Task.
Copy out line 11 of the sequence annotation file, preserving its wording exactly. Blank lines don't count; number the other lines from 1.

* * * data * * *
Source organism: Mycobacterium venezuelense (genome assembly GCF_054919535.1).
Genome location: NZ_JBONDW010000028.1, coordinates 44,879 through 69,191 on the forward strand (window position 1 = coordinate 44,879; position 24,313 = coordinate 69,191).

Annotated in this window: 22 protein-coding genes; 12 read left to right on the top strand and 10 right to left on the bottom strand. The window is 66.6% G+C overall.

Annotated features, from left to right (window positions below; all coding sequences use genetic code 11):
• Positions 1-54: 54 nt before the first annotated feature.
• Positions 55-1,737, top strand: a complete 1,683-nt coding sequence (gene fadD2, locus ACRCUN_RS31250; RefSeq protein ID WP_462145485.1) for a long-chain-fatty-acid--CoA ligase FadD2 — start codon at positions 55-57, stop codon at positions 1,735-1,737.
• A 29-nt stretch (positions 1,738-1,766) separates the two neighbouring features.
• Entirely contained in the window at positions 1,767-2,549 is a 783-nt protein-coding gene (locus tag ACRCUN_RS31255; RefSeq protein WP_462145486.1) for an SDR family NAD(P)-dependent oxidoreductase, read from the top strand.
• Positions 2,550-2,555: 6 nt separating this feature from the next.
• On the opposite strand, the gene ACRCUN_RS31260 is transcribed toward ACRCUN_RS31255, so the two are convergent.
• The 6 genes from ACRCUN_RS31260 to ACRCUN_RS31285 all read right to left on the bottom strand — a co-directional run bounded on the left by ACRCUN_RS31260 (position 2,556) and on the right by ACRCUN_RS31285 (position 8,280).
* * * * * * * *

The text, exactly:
• The 6 genes from ACRCUN_RS31260 to ACRCUN_RS31285 all read right to left on the bottom strand — a co-directional run bounded on the left by ACRCUN_RS31260 (position 2,556) and on the right by ACRCUN_RS31285 (position 8,280).